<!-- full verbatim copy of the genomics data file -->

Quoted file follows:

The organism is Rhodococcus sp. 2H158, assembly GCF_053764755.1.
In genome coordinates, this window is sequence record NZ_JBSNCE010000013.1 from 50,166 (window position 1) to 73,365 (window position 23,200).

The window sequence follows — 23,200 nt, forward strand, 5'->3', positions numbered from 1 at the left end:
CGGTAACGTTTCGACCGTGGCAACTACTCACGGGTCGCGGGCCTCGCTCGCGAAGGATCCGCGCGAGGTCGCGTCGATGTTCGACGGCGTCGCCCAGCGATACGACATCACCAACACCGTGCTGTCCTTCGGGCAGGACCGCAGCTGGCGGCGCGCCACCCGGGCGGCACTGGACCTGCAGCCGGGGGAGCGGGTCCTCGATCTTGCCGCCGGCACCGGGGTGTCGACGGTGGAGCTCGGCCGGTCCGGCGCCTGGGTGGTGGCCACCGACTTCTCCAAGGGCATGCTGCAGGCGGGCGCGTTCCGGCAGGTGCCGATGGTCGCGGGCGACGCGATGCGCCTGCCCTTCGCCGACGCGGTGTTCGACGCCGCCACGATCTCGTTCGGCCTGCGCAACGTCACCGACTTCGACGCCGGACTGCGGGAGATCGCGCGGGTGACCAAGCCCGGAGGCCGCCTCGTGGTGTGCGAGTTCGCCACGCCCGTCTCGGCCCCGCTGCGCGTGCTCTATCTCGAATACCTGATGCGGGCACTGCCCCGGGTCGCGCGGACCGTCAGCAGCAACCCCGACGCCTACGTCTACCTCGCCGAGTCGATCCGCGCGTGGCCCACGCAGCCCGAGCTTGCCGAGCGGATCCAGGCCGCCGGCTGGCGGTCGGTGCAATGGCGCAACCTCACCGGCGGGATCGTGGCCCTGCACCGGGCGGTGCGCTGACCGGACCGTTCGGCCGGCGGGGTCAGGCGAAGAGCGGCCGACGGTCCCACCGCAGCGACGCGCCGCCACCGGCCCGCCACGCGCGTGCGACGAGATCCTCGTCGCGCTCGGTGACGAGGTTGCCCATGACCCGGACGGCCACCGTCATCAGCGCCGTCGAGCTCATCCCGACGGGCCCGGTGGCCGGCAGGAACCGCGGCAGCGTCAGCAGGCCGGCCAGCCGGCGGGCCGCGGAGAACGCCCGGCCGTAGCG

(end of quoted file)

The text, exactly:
The organism is Rhodococcus sp. 2H158, assembly GCF_053764755.1.
In genome coordinates, this window is sequence record NZ_JBSNCE010000013.1 from 50,166 (window position 1) to 73,365 (window position 23,200).

The window sequence follows — 23,200 nt, forward strand, 5'->3', positions numbered from 1 at the left end:
CGGTAACGTTTCGACCGTGGCAACTACTCACGGGTCGCGGGCCTCGCTCGCGAAGGATCCGCGCGAGGTCGCGTCGATGTTCGACGGCGTCGCCCAGCGATACGACATCACCAACACCGTGCTGTCCTTCGGGCAGGACCGCAGCTGGCGGCGCGCCACCCGGGCGGCACTGGACCTGCAGCCGGGGGAGCGGGTCCTCGATCTTGCCGCCGGCACCGGGGTGTCGACGGTGGAGCTCGGCCGGTCCGGCGCCTGGGTGGTGGCCACCGACTTCTCCAAGGGCATGCTGCAGGCGGGCGCGTTCCGGCAGGTGCCGATGGTCGCGGGCGACGCGATGCGCCTGCCCTTCGCCGACGCGGTGTTCGACGCCGCCACGATCTCGTTCGGCCTGCGCAACGTCACCGACTTCGACGCCGGACTGCGGGAGATCGCGCGGGTGACCAAGCCCGGAGGCCGCCTCGTGGTGTGCGAGTTCGCCACGCCCGTCTCGGCCCCGCTGCGCGTGCTCTATCTCGAATACCTGATGCGGGCACTGCCCCGGGTCGCGCGGACCGTCAGCAGCAACCCCGACGCCTACGTCTACCTCGCCGAGTCGATCCGCGCGTGGCCCACGCAGCCCGAGCTTGCCGAGCGGATCCAGGCCGCCGGCTGGCGGTCGGTGCAATGGCGCAACCTCACCGGCGGGATCGTGGCCCTGCACCGGGCGGTGCGCTGACCGGACCGTTCGGCCGGCGGGGTCAGGCGAAGAGCGGCCGACGGTCCCACCGCAGCGACGCGCCGCCACCGGCCCGCCACGCGCGTGCGACGAGATCCTCGTCGCGCTCGGTGACGAGGTTGCCCATGACCCGGACGGCCACCGTCATCAGCGCCGTCGAGCTCATCCCGACGGGCCCGGTGGCCGGCAGGAACCGCGGCAGCGTCAGCAGGCCGGCCAGCCGGCGGGCCGCGGAGAACGCCCGGCCGTAGCG